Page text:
by Gautam Pemmaraju
The Bombay monsoon has finally fallen into character, after a destitute June. As I was falling asleep to the sound of heavy rain a few nights ago, my attention was once again momentarily drawn to the dense ecology of sounds that the droplets made as they struck several surfaces. There was the light, wind-swept tympanic percussion on the window pane, there were the lone droplets on the balcony ledge, the corpulent plops upon the leaves of the potted plants in the balcony, and there was the dense tumescent swoosh, the ‘white noise' of the environment, amidst several discrete sounds of varying time and frequency that I could distinguish in a short audition. Perhaps it was no longer that a few minutes. It felt much longer and so it is when we enter these strange, somewhat unsettling meditative states.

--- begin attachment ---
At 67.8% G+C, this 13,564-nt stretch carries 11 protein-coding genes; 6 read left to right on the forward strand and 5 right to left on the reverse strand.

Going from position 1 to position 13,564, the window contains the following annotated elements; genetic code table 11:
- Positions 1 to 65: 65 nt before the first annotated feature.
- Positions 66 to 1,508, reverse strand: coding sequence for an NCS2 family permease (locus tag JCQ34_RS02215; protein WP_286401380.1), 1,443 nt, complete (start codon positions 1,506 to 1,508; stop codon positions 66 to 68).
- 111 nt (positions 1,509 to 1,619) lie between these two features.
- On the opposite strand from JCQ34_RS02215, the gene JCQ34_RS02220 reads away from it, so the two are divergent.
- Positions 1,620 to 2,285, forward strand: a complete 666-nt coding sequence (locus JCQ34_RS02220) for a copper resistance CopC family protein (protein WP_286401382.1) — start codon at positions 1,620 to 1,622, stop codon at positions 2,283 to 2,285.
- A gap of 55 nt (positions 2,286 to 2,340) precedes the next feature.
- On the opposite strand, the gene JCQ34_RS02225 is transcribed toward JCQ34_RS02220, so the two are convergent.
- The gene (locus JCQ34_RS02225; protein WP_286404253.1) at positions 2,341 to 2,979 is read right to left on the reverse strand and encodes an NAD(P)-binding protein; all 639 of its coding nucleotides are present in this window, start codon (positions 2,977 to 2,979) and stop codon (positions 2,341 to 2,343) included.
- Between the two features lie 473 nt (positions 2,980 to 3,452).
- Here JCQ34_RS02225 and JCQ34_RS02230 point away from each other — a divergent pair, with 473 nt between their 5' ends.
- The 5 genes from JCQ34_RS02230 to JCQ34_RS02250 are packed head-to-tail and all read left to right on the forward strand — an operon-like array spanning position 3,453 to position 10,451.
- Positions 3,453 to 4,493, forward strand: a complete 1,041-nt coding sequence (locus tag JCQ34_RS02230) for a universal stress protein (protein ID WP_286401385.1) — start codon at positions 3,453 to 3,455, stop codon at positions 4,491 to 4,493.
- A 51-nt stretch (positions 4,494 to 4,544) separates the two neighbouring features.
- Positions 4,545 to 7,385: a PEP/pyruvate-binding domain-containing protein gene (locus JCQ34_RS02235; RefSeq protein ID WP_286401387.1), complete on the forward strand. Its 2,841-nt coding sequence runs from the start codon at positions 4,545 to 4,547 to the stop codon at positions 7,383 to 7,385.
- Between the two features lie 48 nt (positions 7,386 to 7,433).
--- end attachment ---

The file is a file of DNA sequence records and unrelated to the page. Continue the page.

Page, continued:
Rain sounds are packaged for commercial use as a sleep therapy device and a mood relaxant. White noise machines are commonly found, and used, although their efficacy is a matter of debate. White noise is generally understood to be a noise signal wherein the entire spectrum of frequencies is at the same intensity. Much like a diaphanous acoustic blanket, the signal has a physical consistency—a sort of drone character, so to speak. The ‘colour of sound', or the ‘colour' of a noise signal is an underlying concept here. Just as in music, we are able to describe and attribute ‘tone colour', what is also known as timbre, to a specific sound. In noise, the colour of a signal refers to the attributes of its frequency spectrum, in particular, its power. White noise is analogous to white light, characterized by a ‘flat frequency spectrum' in a narrow range, and in music and acoustics the signal is understood as a hissing sound. The use of a white noise generator or machine, for whatever purpose one may choose, is a process of ‘sound masking' wherein a sound/noise of the immediate environment is mitigated, cloaked, or ‘masked' by the addition of a natural or artificial sound (such as a white or a pink noise). Generally, the intention is to make the environment more acoustically pleasing, more amenable, relaxed, and to ironically, suggest a sense of quietude. So essentially, in order to mitigate, acoustically shadow, or conceal unwanted sounds that annoy or distract us, we employ noise. In many ways and iterations, we are essentially learning to cope with and negotiate noise (and noises), for noise, is ubiquitous. Actually, we seem to be perpetually learning noise.